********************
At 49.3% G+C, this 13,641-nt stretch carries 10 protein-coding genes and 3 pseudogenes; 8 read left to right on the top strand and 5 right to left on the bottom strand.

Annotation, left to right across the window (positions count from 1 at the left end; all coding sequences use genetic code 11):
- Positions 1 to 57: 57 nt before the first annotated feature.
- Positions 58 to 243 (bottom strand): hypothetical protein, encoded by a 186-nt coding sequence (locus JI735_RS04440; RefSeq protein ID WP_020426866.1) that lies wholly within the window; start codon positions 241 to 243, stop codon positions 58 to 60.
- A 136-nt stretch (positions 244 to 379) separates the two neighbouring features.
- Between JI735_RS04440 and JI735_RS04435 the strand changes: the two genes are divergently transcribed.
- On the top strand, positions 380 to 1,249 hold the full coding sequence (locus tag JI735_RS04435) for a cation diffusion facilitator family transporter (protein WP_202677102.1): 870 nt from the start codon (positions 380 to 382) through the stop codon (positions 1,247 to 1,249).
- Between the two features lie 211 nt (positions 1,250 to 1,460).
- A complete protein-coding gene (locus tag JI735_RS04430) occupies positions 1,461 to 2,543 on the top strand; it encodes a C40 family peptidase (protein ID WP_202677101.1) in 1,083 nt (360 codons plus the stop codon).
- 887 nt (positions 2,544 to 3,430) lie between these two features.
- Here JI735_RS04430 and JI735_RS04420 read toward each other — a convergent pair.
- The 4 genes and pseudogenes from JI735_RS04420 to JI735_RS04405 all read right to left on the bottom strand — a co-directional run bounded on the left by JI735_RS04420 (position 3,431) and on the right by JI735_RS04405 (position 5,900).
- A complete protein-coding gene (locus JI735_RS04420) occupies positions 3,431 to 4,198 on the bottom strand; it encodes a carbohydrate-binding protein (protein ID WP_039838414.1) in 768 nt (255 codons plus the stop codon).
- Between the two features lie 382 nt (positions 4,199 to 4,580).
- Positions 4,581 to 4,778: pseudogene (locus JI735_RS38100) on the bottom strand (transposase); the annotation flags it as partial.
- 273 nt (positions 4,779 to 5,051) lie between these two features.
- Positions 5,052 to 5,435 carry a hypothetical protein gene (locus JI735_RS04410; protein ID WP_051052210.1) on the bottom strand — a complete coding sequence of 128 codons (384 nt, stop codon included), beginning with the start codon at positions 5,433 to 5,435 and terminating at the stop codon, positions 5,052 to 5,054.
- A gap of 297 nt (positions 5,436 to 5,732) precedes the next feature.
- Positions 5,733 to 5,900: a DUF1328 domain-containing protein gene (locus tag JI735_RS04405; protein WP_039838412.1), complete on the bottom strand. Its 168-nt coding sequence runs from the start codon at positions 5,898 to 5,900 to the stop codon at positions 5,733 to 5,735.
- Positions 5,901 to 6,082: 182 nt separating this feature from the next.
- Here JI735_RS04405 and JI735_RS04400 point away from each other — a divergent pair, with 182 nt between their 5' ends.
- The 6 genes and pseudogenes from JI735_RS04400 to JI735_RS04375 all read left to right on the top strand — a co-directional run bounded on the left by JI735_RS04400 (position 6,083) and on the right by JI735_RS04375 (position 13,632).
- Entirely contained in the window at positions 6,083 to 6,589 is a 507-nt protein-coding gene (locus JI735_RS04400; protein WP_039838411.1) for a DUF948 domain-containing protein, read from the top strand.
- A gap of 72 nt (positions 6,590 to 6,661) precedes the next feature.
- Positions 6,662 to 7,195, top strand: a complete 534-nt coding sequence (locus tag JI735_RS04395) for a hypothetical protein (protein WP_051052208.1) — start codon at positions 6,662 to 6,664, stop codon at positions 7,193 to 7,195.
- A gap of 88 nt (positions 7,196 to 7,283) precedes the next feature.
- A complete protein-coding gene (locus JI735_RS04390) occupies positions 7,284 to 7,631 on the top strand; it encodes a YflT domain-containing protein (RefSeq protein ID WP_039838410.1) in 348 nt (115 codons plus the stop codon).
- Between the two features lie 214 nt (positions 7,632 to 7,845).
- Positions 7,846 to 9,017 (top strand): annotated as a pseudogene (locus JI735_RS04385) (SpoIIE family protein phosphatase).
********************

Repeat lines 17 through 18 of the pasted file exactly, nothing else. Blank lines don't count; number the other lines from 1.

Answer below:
- Positions 5,052 to 5,435 carry a hypothetical protein gene (locus JI735_RS04410; protein ID WP_051052210.1) on the bottom strand — a complete coding sequence of 128 codons (384 nt, stop codon included), beginning with the start codon at positions 5,433 to 5,435 and terminating at the stop codon, positions 5,052 to 5,054.
- A gap of 297 nt (positions 5,436 to 5,732) precedes the next feature.